Eventually, everyone assumed, Facebook’s algorithms would be good enough to run the whole project, and the people on Fearnow’s team—who served partly to train those algorithms—would be expendable.
3. Techno-optimism is a fragile plank to build a culture on. Prior to Brexit and the U.S. election, tech companies like Facebook could sell their workers on the world-changing wonderfulness of their daily toil. That's a far more compelling narrative than the cynical/fragile "get rich with stock options" career promissory note.
The truth is that globalist sensibilities are facing a fierce challenge from an immigration-wary, nationalistic push in many countries. Tech companies currying favor across borders risk being caught between their globalistic ideals/talent strategies and the realities of working with problematic regimes. As Wired noted, this can backfire on employee morale:
The stories varied, but most people told the same basic tale: of a company, and a CEO, whose techno-optimism has been crushed as they’ve learned the myriad ways their platform can be used for ill.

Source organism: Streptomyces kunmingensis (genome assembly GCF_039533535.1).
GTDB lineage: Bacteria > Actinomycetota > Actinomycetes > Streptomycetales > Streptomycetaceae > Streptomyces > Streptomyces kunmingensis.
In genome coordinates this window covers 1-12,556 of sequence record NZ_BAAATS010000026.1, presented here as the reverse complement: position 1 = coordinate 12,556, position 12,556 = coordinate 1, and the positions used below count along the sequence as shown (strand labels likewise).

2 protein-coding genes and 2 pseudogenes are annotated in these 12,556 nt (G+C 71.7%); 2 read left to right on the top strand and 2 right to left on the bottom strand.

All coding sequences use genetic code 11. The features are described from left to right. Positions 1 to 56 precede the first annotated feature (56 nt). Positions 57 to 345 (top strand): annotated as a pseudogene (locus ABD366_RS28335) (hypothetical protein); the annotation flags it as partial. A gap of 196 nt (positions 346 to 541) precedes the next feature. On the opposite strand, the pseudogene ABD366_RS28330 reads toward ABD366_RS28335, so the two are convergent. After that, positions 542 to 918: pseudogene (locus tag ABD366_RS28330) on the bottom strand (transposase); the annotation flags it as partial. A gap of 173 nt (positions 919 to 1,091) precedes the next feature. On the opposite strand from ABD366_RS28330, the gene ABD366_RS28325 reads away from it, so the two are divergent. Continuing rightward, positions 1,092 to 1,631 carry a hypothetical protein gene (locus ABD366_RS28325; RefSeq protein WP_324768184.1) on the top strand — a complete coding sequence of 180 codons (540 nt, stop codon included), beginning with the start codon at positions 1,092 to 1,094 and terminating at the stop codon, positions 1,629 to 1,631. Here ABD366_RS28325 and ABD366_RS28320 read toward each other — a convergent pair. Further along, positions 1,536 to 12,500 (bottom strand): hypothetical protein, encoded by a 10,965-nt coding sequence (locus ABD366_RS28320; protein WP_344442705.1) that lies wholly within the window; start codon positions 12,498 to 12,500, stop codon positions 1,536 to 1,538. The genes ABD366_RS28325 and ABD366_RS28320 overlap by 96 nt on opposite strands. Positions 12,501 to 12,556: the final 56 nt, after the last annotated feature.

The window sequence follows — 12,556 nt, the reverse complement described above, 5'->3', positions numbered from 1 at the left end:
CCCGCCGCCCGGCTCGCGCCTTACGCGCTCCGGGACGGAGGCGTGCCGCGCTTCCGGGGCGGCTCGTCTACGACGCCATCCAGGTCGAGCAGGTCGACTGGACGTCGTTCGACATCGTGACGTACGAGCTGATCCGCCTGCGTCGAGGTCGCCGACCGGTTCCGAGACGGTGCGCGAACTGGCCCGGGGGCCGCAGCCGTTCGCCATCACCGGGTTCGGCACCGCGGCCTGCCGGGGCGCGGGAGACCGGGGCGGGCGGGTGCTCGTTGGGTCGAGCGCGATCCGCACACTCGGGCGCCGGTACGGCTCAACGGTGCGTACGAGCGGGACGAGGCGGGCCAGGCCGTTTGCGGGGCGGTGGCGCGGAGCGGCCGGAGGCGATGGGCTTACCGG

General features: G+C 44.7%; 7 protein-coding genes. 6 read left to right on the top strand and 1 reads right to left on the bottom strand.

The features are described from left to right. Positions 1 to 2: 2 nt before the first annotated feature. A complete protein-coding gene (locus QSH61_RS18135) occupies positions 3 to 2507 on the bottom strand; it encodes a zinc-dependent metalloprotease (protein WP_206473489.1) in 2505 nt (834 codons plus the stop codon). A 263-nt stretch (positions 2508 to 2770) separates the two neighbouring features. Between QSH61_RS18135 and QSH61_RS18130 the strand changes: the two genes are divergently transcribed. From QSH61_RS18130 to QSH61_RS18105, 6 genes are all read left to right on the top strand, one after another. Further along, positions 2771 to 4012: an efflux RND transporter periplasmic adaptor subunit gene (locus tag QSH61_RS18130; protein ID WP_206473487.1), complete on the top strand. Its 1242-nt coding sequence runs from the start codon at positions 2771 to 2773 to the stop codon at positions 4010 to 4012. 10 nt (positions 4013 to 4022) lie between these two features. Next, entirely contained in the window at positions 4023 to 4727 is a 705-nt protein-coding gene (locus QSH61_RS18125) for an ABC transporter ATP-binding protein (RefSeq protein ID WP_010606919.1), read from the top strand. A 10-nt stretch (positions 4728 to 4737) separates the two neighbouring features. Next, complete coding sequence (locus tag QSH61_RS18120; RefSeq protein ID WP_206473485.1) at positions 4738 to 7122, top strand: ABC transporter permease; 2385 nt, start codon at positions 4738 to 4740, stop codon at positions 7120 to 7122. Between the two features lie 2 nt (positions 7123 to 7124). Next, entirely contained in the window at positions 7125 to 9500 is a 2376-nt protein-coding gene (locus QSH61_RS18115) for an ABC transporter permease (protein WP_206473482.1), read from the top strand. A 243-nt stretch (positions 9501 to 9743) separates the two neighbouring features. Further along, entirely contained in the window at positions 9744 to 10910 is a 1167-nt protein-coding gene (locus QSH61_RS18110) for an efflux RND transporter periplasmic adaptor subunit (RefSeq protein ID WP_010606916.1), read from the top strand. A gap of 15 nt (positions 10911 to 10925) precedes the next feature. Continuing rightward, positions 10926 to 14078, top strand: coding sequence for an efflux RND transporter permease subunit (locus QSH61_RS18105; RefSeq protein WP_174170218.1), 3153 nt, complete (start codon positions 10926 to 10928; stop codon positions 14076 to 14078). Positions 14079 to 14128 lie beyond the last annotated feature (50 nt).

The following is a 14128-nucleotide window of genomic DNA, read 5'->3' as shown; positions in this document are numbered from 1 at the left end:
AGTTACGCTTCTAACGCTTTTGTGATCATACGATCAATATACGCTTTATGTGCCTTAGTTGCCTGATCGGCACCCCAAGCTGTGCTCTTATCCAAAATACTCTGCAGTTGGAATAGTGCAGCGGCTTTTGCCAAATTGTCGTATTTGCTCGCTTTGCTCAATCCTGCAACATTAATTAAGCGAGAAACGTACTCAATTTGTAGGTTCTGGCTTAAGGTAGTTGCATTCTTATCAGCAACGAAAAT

4. "Move fast and break things" might be disruptive - but so is a boomerang when it comes back on your head. Wired documents how Facebook's early ethos of buying or conquering all adversaries came back to haunt. Attempts to crush Twitter by "newsifying" the News Feed algorithm had all kinds of unintended consequences.
Publishers were brought to heel if they wanted a piece of Facebook's eyeballs. But now we have a reversal of the News Feed algo philosophy to re-emphasize social content. And: Facebook is in hot regulatory water (If Facebook were classified as a media company it would usher in a range of unwanted financial/regulatory consequences, not the least of which is liability for user content).